"They say that I can draw better than Raphael," Gertrude Stein recorded Picasso as saying. "And they're probably right. Perhaps I even draw better." Picasso made this boast in claiming his right to creative freedom. The truth, however, is that Picasso not only did not draw better than Raphael, he may well have had a very limited understanding of how Raphael drew.
So Picasso's legacy is considerably more complicated than that flawed Hegelian formulation would have us believe. And his achievement is more likely to be gauged in the light of personal sensibility rather than objective achievement. For many educated people, Picasso and his decidedly eclectic, often humorous art are emblematic of an idea of modernity and its ambiguous relationship to the past — and that is all the justification he needs.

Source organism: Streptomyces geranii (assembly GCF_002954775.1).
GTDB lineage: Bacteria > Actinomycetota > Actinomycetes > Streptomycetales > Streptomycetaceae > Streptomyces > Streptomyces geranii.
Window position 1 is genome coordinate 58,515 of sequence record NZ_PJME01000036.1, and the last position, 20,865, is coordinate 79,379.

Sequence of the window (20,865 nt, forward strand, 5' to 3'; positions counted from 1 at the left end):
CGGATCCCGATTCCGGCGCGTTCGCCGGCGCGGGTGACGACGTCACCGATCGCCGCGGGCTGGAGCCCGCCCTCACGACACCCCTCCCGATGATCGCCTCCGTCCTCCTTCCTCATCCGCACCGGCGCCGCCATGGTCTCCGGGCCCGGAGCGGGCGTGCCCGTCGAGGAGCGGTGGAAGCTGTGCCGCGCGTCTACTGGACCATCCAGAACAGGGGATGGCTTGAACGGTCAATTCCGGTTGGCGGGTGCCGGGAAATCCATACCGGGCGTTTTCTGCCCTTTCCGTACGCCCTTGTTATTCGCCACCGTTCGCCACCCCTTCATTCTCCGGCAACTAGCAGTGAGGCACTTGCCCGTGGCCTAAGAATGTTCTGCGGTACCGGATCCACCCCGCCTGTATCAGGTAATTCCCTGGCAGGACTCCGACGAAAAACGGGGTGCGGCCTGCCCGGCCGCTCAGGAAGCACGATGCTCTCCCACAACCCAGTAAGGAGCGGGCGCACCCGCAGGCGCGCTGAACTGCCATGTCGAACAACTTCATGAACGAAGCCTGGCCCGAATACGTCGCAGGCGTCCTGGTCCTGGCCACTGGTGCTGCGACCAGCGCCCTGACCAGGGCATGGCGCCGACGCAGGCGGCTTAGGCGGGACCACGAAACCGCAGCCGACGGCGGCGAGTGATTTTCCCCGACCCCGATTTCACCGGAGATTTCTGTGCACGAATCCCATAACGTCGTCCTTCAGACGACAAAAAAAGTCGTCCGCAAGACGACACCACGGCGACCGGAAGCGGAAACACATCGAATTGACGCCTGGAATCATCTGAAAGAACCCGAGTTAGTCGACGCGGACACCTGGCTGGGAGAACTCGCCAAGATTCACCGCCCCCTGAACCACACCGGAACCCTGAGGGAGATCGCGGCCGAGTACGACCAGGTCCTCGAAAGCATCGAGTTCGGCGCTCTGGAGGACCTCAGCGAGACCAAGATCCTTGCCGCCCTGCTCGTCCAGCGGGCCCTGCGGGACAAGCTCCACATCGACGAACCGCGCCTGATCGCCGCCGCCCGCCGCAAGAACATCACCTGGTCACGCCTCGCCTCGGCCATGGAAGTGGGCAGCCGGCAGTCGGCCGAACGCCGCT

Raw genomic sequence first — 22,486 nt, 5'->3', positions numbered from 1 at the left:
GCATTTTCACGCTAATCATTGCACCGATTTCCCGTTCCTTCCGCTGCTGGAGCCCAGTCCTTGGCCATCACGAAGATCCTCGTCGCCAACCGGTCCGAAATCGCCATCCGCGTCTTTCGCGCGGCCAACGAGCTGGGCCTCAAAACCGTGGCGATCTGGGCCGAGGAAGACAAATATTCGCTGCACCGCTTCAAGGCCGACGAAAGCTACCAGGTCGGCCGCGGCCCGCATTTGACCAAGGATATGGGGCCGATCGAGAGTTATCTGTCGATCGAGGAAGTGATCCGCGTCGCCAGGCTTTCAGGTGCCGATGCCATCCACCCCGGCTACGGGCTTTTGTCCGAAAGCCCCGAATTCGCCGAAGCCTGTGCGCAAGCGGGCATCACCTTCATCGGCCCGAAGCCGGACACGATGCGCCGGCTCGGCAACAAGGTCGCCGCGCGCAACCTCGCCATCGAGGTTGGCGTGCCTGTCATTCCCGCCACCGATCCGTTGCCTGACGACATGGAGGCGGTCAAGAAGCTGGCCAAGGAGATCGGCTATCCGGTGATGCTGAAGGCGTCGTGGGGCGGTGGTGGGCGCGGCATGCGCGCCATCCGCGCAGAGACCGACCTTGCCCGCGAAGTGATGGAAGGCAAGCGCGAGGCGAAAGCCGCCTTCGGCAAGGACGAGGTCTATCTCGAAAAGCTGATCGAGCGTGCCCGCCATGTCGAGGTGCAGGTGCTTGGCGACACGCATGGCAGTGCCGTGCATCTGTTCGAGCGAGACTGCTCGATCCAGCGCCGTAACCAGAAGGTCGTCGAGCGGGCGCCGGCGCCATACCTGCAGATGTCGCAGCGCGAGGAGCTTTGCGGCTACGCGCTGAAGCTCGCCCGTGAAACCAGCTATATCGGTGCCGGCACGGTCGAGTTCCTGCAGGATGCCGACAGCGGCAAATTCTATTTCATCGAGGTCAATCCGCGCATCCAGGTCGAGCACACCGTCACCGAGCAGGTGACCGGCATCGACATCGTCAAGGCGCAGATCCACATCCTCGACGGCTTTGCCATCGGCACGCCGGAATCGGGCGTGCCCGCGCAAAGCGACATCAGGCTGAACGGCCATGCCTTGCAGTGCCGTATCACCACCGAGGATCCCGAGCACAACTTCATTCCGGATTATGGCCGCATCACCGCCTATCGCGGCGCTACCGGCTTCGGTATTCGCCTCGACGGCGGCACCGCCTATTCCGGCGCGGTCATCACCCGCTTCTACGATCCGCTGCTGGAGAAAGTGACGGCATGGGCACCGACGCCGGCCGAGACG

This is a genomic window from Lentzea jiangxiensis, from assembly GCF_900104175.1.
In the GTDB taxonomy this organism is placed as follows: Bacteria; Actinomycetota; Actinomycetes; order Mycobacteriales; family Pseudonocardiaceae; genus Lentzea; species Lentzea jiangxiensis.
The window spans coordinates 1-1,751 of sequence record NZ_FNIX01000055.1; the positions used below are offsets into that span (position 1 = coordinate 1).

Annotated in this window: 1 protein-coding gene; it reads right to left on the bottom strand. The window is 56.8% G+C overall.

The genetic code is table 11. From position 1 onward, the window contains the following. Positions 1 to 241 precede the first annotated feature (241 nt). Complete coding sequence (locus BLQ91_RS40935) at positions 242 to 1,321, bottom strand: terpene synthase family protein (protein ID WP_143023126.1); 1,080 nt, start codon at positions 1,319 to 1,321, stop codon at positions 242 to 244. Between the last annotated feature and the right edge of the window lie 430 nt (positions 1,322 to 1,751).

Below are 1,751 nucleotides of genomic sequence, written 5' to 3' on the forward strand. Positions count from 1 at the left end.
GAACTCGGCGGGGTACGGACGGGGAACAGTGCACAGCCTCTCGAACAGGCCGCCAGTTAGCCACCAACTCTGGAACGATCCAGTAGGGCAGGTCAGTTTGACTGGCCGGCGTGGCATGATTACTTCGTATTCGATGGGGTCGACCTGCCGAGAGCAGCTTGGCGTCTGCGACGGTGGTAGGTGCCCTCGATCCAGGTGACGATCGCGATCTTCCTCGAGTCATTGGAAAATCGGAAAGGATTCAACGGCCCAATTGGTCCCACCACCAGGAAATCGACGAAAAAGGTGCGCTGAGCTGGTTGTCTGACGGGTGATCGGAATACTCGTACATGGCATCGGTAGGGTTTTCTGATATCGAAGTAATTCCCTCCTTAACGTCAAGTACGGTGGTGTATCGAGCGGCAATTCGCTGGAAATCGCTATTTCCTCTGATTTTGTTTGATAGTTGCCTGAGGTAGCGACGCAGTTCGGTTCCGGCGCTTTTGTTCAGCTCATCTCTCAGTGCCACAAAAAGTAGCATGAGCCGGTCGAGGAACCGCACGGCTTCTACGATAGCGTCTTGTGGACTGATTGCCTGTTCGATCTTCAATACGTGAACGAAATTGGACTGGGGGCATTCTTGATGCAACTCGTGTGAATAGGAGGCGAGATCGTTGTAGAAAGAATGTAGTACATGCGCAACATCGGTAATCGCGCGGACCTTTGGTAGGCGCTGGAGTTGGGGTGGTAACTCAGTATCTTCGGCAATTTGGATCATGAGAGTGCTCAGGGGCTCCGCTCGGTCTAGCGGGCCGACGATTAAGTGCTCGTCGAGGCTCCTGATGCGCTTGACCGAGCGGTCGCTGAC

Fair enough. But that hardly entitles him to a pedestal in the Old Masters' pantheon.